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No, That Research Does Not Suggest Online Voter Registration Could Reduce Turnout

BY Nick Judd | Wednesday, August 29 2012

Research described yesterday as indicating that online voter registration could reduce turnout actually says nothing of the sort.

Writing yesterday for TechCrunch, Gregory Ferenstein suggested that research indicates when someone uses TurboVote, a tool to start the voter registration process, they might be less likely to finish the process of voter registration than if they had engaged in the whole thing offline. He also suggested, more broadly, that the research — published in Political Research Quarterly — indicates that online voter registration might decrease turnout.

He put it this way:

... experimental research into the impact of such online registration systems [PDF] finds that they actually decrease registration. Apparently, the ease of the online process lulls citizens into complacency and they forget to follow through with the rest of the process. The unfortunate drawback can be offset with SMS reminders, which TurboVote encourages. So, depending on the number of people comfortable giving Google their digits, this well-intentioned experiment could backfire.

He's wrong for three very simple reasons.

The first reason is that he seems to misunderstand the research. The study was focused on email outreach, not online voter registration. (The title of the paper is "The Cost of Convenience: An Experiment Showing E-Mail Outreach Decreases Voter Registration.") The study he cites examined whether emailing college students with various appeals to register to vote would make them more likely to download a voter registration form online and then mail it in. People sent those emails were three-tenths of one percentage point less likely — that's 0.3%, if you're nasty — to be registered to vote after the election than the rest of the population tracked in the study.

The second reason is that he seems to misunderstand what TurboVote does. TurboVote asks users for their information and does give them the option to print and mail in forms themselves, if they want. But it also offers, for a small fee, to mail users a pre-filled voter registration form for their state that they can then sign, place in a provided stamped envelope, and send in — a significantly lighter lift and the reason why they call themselves "Netflix for voting." Ferenstein also notes that a follow-up experiment by Rock the Vote in 2008 found that sending text-message reminders to people who began the voter registration process makes them four percent more likely to be on the voter rolls after the election. TurboVote also sends texts like these, and email reminders. It's fair to say that the research shows TurboVote's email reminders might not do a lot of good. But TurboVote is already also using text messages that are likely to increase registration rates.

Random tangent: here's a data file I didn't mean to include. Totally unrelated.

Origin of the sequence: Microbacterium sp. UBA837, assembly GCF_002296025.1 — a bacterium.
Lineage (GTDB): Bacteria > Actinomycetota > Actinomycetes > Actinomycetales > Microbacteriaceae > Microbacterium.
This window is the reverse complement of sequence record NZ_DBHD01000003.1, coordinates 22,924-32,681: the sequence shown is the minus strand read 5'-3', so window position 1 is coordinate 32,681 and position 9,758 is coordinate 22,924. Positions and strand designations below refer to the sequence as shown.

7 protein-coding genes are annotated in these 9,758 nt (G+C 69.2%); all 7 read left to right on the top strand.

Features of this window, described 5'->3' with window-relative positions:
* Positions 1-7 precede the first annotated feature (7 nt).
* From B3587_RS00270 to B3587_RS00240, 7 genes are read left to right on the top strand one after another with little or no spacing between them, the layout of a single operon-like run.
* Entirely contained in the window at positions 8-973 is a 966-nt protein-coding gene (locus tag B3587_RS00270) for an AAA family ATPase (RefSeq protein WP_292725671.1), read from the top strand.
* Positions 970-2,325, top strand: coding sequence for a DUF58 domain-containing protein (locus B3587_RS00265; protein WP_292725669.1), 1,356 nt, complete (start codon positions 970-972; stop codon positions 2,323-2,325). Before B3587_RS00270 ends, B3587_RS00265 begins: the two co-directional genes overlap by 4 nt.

On that point, users aren't "giving Google their digits," although TurboVote does use Google Wallet to handle payment. Users are giving those digits to TurboVote, a 501(c)3.

The third reason Ferenstein is wrong is that he misuses "online voter registration" as a term. TurboVote is not online voter registration. In online voter registration, the user goes from zero to voter entirely over the Internet, with no offline component necessary unless there's a complication.

California is about to get online voter registration. An online voter registration system in New York was launched Aug. 16 and has so far been used by more than 3,474 people, including 1,028 first-time voters. In Washington State, not only can you register to vote online, you can register to vote through Facebook.

Just because Ferenstein took a swing at criticizing online voter registration and missed doesn't mean it isn't worthy of critique. A colleague tells me his son tried to use TurboVote a few days ago and it crashed on him; he also wound up printing out the forms to mail in on his own time later. I would be astonished to learn that Washington's Facebook system worked perfectly or that other online voter registration systems worked without problems.

If you want a fundamental criticism of online voter registration, here's one. The systems that have been adopted so far work by checking for digital signatures on file at a state's Department of Motor Vehicles. If you already have a signature on file there, then you can register online. If you don't, you can't finish the process online, and have to suffer through some rigamarole with paper forms.

Generally, you only have a signature on file with the state DMV if you have a driver's license or other form of state-issued ID.

So online voter registration is helpful to everyone except for the same people at the center of the voter ID law debate — folks who for whatever reason do not have a driver's license or other state ID and as such would be denied access to the polls, even if not only eligible but also registered to vote. One could argue that this means the people most in need of increased ballot access are unaided by online voter registration. But if Ferenstein wants to suggest that online voter registration might actually decrease the number of registered voters, and by extension the number of participants in an election, he'll have to find other research supporting his point.